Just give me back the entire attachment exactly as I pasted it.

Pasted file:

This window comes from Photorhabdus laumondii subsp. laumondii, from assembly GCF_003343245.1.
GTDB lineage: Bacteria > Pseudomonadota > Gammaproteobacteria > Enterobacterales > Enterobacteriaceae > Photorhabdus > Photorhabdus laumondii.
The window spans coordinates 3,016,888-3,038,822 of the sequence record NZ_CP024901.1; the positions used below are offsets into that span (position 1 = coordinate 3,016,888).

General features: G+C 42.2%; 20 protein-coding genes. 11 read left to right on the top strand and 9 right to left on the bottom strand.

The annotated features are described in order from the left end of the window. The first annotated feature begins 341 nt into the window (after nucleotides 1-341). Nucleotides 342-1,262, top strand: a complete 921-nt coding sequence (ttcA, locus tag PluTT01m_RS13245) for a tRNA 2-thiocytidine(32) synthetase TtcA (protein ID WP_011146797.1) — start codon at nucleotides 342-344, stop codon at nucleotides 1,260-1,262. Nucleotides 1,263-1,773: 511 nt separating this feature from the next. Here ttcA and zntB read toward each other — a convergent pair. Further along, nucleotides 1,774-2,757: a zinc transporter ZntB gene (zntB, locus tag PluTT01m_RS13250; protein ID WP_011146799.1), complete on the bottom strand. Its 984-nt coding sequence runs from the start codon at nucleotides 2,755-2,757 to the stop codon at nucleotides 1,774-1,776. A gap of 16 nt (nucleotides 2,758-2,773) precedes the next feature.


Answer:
This window comes from Photorhabdus laumondii subsp. laumondii, from assembly GCF_003343245.1.
GTDB lineage: Bacteria > Pseudomonadota > Gammaproteobacteria > Enterobacterales > Enterobacteriaceae > Photorhabdus > Photorhabdus laumondii.
The window spans coordinates 3,016,888-3,038,822 of the sequence record NZ_CP024901.1; the positions used below are offsets into that span (position 1 = coordinate 3,016,888).

General features: G+C 42.2%; 20 protein-coding genes. 11 read left to right on the top strand and 9 right to left on the bottom strand.

The annotated features are described in order from the left end of the window. The first annotated feature begins 341 nt into the window (after nucleotides 1-341). Nucleotides 342-1,262, top strand: a complete 921-nt coding sequence (ttcA, locus tag PluTT01m_RS13245) for a tRNA 2-thiocytidine(32) synthetase TtcA (protein ID WP_011146797.1) — start codon at nucleotides 342-344, stop codon at nucleotides 1,260-1,262. Nucleotides 1,263-1,773: 511 nt separating this feature from the next. Here ttcA and zntB read toward each other — a convergent pair. Further along, nucleotides 1,774-2,757: a zinc transporter ZntB gene (zntB, locus tag PluTT01m_RS13250; protein ID WP_011146799.1), complete on the bottom strand. Its 984-nt coding sequence runs from the start codon at nucleotides 2,755-2,757 to the stop codon at nucleotides 1,774-1,776. A gap of 16 nt (nucleotides 2,758-2,773) precedes the next feature.